Across industries that work with electric power, the ultimate goal for electrical safety PPE adoption is to meet 100 percent compliance among workers. To reach this goal and increase use, workers who use PPE daily need to have confidence that their equipment will protect them all shift long without causing discomfort throughout the day. By creating a safety-first culture, employers can instill the confidence needed to better prepare workers to prevent workplace injuries.
The first step in reaching higher adoption rates of electrical safety PPE is making sure workers know how and when to use different tools. Engaging workers in hands-on training sessions about how to ensure their equipment fits and is used properly can promote positive results and a safer working environment.
Knowing which PPE is right for different settings and how to wear it properly is necessary for increased electrical worker safety, but it is not the only way to prevent incidents from workplace hazards. Another necessary component of worker training should focus on how to take care of workers’ gear. To ensure functionality and extend the life span of critical electric safety PPE, daily inspection and regular cleaning is recommended.
For all electrical safety PPE, cleanliness matters to make sure equipment works the way it was intended. Dirt and grease can lower the effectiveness in preventing against electric shock for rubber and protective clothing, so it’s important that excessive dirt and grease do not build up. Electrical workers are also often in environments where they encounter rocks or stones while tending to electrical issues, so PPE should be checked before each use for rips or tears that could hinder performance or render the PPE ineffective.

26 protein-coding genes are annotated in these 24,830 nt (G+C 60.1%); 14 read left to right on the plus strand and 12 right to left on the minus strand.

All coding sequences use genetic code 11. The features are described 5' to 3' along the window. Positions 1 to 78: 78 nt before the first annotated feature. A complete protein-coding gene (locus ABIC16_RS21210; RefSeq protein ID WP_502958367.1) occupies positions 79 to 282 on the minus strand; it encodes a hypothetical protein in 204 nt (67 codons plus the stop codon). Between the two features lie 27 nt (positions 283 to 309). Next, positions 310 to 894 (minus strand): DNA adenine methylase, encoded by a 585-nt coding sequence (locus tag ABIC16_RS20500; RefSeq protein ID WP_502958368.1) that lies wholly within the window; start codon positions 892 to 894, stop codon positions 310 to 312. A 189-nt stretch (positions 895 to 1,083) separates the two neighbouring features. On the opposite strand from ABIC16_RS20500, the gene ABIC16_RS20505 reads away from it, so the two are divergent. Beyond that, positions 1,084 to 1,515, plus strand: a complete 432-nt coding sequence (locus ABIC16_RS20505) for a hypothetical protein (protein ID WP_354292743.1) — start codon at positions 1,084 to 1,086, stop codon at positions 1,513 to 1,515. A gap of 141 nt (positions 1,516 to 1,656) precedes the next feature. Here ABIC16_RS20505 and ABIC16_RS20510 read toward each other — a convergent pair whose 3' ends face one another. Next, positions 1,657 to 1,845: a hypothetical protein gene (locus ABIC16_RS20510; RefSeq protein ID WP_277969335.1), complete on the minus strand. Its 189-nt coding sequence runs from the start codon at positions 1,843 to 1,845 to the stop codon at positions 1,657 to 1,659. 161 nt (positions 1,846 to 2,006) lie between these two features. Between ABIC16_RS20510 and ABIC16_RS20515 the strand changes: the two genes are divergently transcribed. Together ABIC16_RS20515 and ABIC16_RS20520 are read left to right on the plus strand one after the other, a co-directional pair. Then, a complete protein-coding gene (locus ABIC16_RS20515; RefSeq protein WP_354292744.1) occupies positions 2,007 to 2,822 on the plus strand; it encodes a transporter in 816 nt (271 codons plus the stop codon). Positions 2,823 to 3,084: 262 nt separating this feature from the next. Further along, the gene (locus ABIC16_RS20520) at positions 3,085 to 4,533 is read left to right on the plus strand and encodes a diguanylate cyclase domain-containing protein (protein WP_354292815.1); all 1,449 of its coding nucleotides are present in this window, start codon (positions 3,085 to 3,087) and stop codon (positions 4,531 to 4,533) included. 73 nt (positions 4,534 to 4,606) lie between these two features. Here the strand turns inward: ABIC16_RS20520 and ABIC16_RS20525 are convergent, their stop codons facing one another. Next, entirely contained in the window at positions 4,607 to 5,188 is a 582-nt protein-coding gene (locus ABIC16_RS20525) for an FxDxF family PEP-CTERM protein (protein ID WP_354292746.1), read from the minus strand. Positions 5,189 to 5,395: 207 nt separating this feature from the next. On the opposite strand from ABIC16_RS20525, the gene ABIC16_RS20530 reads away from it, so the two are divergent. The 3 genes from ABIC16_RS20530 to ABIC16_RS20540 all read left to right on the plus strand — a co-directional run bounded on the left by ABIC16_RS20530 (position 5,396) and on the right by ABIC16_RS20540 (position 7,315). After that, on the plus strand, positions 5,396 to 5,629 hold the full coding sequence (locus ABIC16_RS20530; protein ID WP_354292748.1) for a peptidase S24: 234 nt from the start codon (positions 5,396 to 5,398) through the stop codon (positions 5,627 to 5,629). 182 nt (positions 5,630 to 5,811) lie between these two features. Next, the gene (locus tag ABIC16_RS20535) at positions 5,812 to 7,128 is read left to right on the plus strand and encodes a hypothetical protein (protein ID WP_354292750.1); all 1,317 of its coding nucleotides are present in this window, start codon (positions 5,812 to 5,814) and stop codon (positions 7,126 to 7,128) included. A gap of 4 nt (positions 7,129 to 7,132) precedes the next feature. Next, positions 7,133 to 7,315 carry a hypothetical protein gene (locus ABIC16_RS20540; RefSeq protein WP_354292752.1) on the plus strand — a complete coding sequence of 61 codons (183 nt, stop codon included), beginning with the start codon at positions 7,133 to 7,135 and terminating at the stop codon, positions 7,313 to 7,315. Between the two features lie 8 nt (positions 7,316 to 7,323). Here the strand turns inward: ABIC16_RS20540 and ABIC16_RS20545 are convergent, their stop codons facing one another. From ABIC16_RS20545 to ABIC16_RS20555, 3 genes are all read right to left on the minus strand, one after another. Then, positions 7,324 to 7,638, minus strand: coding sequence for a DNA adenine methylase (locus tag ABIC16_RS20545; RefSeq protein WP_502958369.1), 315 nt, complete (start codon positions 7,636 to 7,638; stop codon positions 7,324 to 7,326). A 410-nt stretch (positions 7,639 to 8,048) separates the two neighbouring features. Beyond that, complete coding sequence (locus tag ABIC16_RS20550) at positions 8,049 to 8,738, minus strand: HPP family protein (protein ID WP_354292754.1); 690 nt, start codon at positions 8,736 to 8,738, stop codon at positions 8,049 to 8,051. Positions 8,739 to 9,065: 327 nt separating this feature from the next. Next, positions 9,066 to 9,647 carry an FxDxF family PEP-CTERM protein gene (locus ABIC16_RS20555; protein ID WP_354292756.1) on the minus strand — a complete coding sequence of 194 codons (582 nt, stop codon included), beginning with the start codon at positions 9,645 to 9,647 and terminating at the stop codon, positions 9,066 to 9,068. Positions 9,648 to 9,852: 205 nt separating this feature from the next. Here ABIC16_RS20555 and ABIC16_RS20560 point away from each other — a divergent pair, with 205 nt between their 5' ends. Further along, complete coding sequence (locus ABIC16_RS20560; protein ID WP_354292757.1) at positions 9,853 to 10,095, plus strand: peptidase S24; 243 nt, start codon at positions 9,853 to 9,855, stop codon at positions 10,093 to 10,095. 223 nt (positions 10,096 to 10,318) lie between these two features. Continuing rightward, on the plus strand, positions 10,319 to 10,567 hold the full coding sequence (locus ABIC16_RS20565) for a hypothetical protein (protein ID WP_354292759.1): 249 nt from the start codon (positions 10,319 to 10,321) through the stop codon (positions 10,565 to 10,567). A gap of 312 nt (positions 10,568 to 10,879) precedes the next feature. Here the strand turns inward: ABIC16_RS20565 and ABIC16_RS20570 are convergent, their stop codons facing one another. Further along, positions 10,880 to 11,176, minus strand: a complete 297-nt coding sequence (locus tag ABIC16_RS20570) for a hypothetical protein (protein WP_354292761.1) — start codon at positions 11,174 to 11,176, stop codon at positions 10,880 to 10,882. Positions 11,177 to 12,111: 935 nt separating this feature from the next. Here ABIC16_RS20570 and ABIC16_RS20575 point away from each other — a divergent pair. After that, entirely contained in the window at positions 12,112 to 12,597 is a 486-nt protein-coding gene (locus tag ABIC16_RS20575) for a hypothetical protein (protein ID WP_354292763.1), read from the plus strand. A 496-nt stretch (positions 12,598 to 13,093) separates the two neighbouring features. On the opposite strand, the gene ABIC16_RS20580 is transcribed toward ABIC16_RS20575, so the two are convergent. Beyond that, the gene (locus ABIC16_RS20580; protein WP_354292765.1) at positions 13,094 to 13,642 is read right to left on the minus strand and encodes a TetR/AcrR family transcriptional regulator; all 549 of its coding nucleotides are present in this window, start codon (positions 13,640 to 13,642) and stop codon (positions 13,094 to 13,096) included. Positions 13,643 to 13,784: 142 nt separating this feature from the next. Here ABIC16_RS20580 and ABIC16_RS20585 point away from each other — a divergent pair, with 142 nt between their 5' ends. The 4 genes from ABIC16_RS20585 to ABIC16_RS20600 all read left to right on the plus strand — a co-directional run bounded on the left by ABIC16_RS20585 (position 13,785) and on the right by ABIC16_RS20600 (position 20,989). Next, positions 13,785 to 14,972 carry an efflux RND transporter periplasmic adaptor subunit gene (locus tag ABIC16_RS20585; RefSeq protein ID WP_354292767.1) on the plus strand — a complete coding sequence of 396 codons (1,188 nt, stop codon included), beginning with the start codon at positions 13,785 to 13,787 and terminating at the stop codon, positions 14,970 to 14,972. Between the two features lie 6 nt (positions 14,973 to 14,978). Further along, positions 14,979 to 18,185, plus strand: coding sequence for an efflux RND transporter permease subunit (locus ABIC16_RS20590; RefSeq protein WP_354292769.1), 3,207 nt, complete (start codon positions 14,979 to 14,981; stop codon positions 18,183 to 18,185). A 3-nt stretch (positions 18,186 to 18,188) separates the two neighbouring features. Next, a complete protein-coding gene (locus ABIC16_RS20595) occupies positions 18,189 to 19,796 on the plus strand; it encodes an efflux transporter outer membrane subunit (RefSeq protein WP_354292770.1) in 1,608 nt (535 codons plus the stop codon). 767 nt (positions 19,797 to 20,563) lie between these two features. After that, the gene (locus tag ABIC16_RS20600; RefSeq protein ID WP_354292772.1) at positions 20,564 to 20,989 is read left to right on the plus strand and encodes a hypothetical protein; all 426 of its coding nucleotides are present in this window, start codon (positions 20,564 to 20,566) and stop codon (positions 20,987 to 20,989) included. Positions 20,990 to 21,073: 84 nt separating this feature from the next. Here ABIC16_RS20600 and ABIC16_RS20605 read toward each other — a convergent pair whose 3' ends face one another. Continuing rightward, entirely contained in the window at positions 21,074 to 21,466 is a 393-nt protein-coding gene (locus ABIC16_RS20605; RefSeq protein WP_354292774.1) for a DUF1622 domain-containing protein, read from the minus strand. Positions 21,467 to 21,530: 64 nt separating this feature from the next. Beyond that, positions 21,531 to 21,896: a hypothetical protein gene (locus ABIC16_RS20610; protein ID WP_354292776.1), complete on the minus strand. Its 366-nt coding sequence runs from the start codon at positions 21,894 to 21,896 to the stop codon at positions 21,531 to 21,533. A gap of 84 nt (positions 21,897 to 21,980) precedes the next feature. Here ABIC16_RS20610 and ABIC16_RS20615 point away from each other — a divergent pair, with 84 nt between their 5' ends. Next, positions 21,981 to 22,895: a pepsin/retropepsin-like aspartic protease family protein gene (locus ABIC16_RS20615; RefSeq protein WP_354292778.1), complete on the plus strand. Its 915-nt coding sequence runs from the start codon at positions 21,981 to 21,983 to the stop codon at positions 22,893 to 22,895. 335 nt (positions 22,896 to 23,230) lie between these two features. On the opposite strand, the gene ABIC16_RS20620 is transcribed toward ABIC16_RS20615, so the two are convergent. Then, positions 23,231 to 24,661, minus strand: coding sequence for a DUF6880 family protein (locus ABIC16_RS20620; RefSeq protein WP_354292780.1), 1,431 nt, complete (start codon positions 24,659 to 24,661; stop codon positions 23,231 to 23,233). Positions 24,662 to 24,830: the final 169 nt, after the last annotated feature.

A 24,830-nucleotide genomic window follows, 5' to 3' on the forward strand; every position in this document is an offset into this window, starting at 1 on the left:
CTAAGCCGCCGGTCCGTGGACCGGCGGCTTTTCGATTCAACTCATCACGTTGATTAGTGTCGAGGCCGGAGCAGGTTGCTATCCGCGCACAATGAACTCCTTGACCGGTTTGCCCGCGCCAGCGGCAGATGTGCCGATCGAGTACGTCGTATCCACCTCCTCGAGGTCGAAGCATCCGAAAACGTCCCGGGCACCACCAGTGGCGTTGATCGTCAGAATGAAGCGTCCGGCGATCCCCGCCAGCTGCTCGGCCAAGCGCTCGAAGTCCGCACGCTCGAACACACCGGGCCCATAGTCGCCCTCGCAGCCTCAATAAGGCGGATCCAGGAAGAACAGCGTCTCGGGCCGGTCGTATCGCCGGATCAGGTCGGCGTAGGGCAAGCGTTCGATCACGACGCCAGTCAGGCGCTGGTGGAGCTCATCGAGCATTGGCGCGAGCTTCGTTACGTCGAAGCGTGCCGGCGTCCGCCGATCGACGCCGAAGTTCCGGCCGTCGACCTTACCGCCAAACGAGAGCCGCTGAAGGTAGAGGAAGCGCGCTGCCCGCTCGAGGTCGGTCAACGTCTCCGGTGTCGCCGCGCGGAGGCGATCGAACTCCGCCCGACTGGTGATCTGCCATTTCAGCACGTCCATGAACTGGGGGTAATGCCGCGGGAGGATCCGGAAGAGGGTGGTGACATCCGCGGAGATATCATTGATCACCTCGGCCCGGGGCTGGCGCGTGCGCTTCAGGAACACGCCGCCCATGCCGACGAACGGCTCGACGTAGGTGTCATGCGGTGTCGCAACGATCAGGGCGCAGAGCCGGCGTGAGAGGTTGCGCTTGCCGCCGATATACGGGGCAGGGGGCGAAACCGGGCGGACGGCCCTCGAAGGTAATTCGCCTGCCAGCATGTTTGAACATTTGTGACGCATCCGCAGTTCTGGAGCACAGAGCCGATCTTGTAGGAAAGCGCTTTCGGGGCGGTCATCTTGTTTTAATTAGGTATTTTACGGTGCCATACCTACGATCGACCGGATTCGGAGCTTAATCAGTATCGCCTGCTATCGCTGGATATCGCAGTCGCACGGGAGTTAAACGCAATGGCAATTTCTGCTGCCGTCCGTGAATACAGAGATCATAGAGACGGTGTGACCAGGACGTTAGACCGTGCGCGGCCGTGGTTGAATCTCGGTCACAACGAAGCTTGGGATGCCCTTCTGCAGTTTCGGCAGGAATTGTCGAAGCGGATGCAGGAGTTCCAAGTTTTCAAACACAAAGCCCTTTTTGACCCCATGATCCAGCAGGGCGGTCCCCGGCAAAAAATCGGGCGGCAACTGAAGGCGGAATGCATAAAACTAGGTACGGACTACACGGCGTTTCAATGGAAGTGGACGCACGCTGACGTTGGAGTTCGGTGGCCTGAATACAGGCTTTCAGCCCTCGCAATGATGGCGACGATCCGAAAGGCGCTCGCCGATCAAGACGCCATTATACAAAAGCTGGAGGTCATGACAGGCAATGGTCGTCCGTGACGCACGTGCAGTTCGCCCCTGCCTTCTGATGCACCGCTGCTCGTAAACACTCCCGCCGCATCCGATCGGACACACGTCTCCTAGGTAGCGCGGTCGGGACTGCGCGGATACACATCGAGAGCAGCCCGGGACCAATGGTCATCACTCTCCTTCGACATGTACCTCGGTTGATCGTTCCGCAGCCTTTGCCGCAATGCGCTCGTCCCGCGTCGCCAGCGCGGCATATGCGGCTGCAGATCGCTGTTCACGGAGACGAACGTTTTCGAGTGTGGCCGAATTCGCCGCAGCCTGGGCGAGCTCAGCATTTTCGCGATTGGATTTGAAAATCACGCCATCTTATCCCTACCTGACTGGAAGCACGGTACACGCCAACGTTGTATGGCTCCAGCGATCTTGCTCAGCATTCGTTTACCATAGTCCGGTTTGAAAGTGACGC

Lastly, electrical safety PPE only works to its fullest potential when it fits and functions properly. Historically, electrical safety PPE has been bulky, heavy and limits workers’ mobility. To make sure electrical safety workers do not compromise their safety for productivity, more employers are investing in equipment that is designed with the end user top of mind. Manufacturers today are making improvements to the design of their electrical PPE products across the board, from gloves that offer increased agility to perform tasks to clothing that is produced with materials that enhance dry moisture wicking to allow better breathability in the fabric.
As industries move towards electrification for their power sources, electrical workers will be on the front lines to strengthen America’s electrical grid and install and maintain the necessary infrastructure. In doing so, we know that more workers will rely on electrical safety PPE, so it is important that they know the proper equipment to turn to in order to help keep them safe.